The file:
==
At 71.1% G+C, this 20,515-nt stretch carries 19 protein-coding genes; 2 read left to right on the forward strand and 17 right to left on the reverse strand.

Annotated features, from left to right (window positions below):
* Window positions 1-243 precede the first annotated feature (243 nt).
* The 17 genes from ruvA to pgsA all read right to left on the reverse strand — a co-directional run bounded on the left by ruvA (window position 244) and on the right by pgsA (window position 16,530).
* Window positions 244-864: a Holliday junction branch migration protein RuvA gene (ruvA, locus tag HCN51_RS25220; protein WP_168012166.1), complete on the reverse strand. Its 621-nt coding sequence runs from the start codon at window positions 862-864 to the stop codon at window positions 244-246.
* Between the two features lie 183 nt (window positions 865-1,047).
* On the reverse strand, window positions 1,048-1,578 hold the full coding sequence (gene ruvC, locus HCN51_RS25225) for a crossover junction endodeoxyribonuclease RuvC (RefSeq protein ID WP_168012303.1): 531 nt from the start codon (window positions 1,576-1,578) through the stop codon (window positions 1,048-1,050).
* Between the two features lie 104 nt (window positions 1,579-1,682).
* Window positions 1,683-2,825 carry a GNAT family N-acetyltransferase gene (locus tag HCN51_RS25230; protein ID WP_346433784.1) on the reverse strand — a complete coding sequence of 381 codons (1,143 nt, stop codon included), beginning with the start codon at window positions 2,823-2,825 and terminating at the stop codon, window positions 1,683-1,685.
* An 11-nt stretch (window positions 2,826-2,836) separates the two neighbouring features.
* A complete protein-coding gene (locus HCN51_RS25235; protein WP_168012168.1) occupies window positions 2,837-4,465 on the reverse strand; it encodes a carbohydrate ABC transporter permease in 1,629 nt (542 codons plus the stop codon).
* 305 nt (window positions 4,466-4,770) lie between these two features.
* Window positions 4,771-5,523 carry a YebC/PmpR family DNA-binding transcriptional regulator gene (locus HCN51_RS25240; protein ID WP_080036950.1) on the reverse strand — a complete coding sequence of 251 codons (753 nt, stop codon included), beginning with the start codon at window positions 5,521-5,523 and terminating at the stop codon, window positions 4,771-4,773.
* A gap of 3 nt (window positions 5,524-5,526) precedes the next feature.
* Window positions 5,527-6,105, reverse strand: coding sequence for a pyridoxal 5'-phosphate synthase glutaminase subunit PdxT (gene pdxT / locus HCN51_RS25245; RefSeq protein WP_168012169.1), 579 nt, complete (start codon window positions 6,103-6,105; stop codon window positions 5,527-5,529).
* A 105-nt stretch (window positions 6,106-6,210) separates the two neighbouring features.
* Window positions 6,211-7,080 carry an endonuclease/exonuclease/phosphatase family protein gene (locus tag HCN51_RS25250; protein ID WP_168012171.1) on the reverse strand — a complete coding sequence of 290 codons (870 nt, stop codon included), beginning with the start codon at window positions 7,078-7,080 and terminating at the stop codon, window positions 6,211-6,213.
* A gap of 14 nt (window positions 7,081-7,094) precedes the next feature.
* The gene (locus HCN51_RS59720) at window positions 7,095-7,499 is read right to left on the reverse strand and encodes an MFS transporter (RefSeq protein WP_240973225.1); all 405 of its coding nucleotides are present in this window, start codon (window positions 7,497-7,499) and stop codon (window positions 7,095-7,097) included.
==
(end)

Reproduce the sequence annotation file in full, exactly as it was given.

At 71.1% G+C, this 20,515-nt stretch carries 19 protein-coding genes; 2 read left to right on the forward strand and 17 right to left on the reverse strand.

Annotated features, from left to right (window positions below):
* Window positions 1-243 precede the first annotated feature (243 nt).
* The 17 genes from ruvA to pgsA all read right to left on the reverse strand — a co-directional run bounded on the left by ruvA (window position 244) and on the right by pgsA (window position 16,530).
* Window positions 244-864: a Holliday junction branch migration protein RuvA gene (ruvA, locus tag HCN51_RS25220; protein WP_168012166.1), complete on the reverse strand. Its 621-nt coding sequence runs from the start codon at window positions 862-864 to the stop codon at window positions 244-246.
* Between the two features lie 183 nt (window positions 865-1,047).
* On the reverse strand, window positions 1,048-1,578 hold the full coding sequence (gene ruvC, locus HCN51_RS25225) for a crossover junction endodeoxyribonuclease RuvC (RefSeq protein ID WP_168012303.1): 531 nt from the start codon (window positions 1,576-1,578) through the stop codon (window positions 1,048-1,050).
* Between the two features lie 104 nt (window positions 1,579-1,682).
* Window positions 1,683-2,825 carry a GNAT family N-acetyltransferase gene (locus tag HCN51_RS25230; protein ID WP_346433784.1) on the reverse strand — a complete coding sequence of 381 codons (1,143 nt, stop codon included), beginning with the start codon at window positions 2,823-2,825 and terminating at the stop codon, window positions 1,683-1,685.
* An 11-nt stretch (window positions 2,826-2,836) separates the two neighbouring features.
* A complete protein-coding gene (locus HCN51_RS25235; protein WP_168012168.1) occupies window positions 2,837-4,465 on the reverse strand; it encodes a carbohydrate ABC transporter permease in 1,629 nt (542 codons plus the stop codon).
* 305 nt (window positions 4,466-4,770) lie between these two features.
* Window positions 4,771-5,523 carry a YebC/PmpR family DNA-binding transcriptional regulator gene (locus HCN51_RS25240; protein ID WP_080036950.1) on the reverse strand — a complete coding sequence of 251 codons (753 nt, stop codon included), beginning with the start codon at window positions 5,521-5,523 and terminating at the stop codon, window positions 4,771-4,773.
* A gap of 3 nt (window positions 5,524-5,526) precedes the next feature.
* Window positions 5,527-6,105, reverse strand: coding sequence for a pyridoxal 5'-phosphate synthase glutaminase subunit PdxT (gene pdxT / locus HCN51_RS25245; RefSeq protein WP_168012169.1), 579 nt, complete (start codon window positions 6,103-6,105; stop codon window positions 5,527-5,529).
* A 105-nt stretch (window positions 6,106-6,210) separates the two neighbouring features.
* Window positions 6,211-7,080 carry an endonuclease/exonuclease/phosphatase family protein gene (locus tag HCN51_RS25250; protein ID WP_168012171.1) on the reverse strand — a complete coding sequence of 290 codons (870 nt, stop codon included), beginning with the start codon at window positions 7,078-7,080 and terminating at the stop codon, window positions 6,211-6,213.
* A gap of 14 nt (window positions 7,081-7,094) precedes the next feature.
* The gene (locus HCN51_RS59720) at window positions 7,095-7,499 is read right to left on the reverse strand and encodes an MFS transporter (RefSeq protein WP_240973225.1); all 405 of its coding nucleotides are present in this window, start codon (window positions 7,497-7,499) and stop codon (window positions 7,095-7,097) included.